Ham, the lower part of an animal's thigh, adjoining to the knee; or the angle in which the leg and thigh, when bent, incline to each other.

Ham, in Commerce, denotes the thigh of a hog or bear, dried, seasoned, and prepared so as to preserve it in a state possessing a pungent and agreeable flavour.

Hems may be cured, in order to resemble in taste those of Westphalia, by the following process : Cower a young ham of pork with dry salt, let it lie for 24 hours to drain off the blood, then wipe it perfectly dry, and take one pound of brown sugar, a quarter of a pound of salt-petre, half a pint of bay salt, and three pints of common salt; incorporate these ingredients in an iron pan over the fire, and stir them continually till they acquire a moderate degree of heat.— In this pickle the ham must be suffered to remain for three weeks, frequently turning it, when it should be suspended in a chimney for drying, by means of smoke from no other but a wood-fire.— See also vol. i. p. 140.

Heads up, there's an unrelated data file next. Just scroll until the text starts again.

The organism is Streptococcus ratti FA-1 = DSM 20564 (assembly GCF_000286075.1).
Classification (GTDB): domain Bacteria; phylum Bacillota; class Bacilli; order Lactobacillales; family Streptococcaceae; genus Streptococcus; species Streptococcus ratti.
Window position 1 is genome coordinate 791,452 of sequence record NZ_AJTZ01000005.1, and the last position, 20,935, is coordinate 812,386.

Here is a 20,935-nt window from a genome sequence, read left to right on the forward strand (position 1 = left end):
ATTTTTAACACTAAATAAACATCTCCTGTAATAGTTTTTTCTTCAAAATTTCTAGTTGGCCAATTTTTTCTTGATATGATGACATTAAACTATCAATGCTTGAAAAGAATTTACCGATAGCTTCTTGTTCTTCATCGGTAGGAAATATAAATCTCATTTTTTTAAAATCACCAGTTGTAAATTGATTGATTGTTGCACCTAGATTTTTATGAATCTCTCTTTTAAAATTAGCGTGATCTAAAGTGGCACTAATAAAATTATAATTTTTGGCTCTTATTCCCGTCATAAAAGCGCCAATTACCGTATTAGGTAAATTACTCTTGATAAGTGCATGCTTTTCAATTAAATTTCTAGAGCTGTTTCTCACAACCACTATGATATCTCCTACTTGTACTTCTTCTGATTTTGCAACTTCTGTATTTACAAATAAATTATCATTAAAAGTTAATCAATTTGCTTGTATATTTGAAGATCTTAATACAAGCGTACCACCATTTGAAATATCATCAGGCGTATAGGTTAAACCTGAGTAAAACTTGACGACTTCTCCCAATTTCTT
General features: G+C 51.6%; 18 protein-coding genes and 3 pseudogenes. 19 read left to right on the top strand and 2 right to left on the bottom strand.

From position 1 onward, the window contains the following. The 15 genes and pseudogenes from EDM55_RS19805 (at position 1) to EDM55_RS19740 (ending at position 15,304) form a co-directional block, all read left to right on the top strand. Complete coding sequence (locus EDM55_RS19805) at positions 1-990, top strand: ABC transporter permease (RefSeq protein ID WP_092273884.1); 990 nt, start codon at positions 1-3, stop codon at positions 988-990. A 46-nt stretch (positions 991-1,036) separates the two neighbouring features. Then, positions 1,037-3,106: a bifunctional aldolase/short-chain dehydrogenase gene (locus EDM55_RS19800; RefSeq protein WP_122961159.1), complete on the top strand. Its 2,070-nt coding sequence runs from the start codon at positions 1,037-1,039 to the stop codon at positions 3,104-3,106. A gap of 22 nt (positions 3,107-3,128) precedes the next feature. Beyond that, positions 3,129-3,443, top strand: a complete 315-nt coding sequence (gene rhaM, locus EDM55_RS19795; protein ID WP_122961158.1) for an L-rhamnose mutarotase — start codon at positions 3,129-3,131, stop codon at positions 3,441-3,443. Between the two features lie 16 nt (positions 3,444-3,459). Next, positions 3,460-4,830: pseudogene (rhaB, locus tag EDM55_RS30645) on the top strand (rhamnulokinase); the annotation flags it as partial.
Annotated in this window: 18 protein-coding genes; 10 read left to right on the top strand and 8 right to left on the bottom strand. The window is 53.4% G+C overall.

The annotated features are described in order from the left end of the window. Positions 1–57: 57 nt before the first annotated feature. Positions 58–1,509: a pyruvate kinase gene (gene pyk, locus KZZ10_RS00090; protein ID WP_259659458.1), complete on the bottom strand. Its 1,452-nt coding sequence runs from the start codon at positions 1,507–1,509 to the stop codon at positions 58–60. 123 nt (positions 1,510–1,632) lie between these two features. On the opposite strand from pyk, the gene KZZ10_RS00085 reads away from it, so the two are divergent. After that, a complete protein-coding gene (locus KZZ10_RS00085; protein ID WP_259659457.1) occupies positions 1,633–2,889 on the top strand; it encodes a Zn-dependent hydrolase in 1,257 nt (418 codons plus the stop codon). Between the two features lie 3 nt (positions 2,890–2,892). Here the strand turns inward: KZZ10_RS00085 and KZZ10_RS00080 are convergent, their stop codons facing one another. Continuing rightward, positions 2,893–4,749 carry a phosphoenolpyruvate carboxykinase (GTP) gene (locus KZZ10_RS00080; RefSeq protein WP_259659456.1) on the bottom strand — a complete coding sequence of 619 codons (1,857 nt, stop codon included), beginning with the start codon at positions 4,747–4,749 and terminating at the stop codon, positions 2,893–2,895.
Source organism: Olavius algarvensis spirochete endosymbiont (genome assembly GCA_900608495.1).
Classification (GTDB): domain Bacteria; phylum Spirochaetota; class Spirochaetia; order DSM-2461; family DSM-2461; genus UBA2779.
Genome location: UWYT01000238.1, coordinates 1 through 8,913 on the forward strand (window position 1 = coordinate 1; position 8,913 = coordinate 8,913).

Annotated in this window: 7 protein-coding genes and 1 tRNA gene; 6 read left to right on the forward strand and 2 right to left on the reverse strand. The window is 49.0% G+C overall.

Smoked Hams are a very strong food, which is not easily digested. If eaten in proper time, and in small quantities, they may be a cordial to some vigorous stomachs, especially in the morning, as a substitute for the pernicious hot and buttered rolls; but boiling renders their digestion still more difficult.— See Smoking.

Ham pays on importation, a duty of 21 l1s. 81/2d. per cwt.